City leaders have authorized the Ephraim Power Board to look into several options on financing the construction of a small hydroelectric plant on its main culinary water line.

The proposed plant would supplement the main unit of the city's generating system, which is located in the mouth of Ephraim Canyon and has one generator that operates on irrigation water and the other on culinary water.A feasibility study has shown that the new plant would cost about $185,000 and produce $40,000 in additional power revenue annually, Val Anderson, a power board member, told the city council.

The plant would be located on a site yet to be determined near the storage tanks a mile east of the city, he said.

"We'd like to get the plant on line this fall," Anderson said. "We feel that the most favorable route to take in order to secure the necessary funds is a total re-financing of the city's power department loans."

The loans were incurred several years when the city borrowed about $3 million to build a new generating plant and upgrade its distribution system. Anderson said a possible source of funds is the Farmers Home Administration, which has indicated it would probably look favorably on loaning the city $185,000 for 20 or 30 years, at 6 percent interest, to fund the project.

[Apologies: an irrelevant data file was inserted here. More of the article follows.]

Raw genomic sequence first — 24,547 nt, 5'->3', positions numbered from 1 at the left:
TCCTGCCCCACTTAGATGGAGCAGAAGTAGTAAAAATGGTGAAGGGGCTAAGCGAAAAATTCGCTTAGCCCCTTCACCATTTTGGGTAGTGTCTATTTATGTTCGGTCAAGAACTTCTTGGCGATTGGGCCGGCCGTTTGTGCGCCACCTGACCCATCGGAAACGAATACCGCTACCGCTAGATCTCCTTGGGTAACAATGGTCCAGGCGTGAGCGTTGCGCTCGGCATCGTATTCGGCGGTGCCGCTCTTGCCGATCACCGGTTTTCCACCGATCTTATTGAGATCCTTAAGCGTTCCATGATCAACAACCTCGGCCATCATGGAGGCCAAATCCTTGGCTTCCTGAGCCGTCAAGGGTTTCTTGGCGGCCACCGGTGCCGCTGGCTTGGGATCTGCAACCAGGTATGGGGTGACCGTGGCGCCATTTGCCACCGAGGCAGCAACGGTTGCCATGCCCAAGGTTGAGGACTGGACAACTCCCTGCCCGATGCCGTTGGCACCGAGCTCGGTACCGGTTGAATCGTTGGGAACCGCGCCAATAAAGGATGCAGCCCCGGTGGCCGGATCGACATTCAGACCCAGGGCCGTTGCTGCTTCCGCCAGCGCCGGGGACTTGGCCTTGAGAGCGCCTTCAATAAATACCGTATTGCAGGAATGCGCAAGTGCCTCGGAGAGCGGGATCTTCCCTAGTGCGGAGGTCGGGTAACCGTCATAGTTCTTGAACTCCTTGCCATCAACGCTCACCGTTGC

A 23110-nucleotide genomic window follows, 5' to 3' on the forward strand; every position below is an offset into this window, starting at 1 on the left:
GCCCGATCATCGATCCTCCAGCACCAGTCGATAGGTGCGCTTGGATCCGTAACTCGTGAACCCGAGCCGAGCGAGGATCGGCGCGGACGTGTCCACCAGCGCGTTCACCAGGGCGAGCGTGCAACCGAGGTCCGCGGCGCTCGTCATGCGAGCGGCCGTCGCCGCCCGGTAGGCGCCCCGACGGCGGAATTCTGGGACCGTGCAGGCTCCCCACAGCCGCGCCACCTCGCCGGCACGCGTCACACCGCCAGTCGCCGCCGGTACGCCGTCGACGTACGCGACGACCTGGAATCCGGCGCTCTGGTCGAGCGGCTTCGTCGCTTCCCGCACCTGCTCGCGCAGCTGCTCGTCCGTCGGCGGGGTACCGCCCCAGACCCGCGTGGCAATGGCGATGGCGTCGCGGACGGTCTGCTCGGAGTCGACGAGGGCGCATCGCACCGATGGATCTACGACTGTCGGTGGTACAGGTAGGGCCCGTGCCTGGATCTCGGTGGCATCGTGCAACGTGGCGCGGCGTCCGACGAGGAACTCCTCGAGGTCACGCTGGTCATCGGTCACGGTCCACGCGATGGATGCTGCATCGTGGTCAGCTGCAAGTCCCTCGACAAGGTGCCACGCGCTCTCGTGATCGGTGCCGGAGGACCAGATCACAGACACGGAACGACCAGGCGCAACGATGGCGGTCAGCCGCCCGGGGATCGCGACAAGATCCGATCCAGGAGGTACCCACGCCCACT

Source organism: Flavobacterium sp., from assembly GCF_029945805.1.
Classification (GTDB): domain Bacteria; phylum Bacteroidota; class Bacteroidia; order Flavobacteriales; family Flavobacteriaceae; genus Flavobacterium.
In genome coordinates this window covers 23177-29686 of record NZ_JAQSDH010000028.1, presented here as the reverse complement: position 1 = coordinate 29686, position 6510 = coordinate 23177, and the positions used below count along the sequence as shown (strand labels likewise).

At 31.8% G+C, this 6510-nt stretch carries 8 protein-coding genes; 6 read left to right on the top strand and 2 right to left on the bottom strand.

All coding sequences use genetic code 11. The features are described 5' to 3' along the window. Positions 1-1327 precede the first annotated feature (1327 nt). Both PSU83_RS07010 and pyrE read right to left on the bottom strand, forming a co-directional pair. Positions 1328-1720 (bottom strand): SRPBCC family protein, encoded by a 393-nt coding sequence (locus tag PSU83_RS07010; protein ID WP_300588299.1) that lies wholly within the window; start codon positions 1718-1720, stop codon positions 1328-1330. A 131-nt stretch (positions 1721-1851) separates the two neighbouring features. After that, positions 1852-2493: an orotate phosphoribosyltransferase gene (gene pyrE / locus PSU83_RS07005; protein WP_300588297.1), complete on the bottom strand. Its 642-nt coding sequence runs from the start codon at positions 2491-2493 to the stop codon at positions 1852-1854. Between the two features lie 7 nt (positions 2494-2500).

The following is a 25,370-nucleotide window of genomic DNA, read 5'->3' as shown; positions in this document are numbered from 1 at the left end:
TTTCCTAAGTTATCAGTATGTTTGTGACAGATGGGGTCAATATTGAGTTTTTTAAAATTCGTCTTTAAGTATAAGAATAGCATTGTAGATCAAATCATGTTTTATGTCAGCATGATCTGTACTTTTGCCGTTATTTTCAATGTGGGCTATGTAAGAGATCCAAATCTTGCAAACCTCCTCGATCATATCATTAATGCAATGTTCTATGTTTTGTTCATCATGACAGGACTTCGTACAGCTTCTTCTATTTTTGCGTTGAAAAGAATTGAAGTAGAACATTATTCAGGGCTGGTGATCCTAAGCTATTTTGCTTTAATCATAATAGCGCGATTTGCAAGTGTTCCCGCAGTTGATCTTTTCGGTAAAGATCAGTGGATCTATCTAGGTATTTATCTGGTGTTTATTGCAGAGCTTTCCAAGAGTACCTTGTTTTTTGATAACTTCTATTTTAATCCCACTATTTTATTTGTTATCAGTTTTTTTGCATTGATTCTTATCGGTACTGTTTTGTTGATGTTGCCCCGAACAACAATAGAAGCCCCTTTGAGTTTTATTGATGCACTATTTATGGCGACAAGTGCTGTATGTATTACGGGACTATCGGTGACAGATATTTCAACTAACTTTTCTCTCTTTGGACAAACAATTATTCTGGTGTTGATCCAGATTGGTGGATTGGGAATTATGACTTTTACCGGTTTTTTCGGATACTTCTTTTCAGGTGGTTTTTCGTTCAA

"Our main concern with the FHA financing is that we probably couldn't get the plant on line for another year," Anderson said.

The power board has also approached Zions First National Bank on a financing package. "Zions has promised to offer us several options for our consideration," Anderson said.

One possible option would be a short-term, five- to seven-year loan with the revenue derived from the plant's operation covering the loan, he said.

Another option would be a total re-financing program, which could involve extending the payment period for several years beyond its present terms.

Anderson said the power board wants to maintain the present power rates charges and increase the city's production of low-cost power, thus reducing the amount of high-cost electricity it is purchasing from outside sources.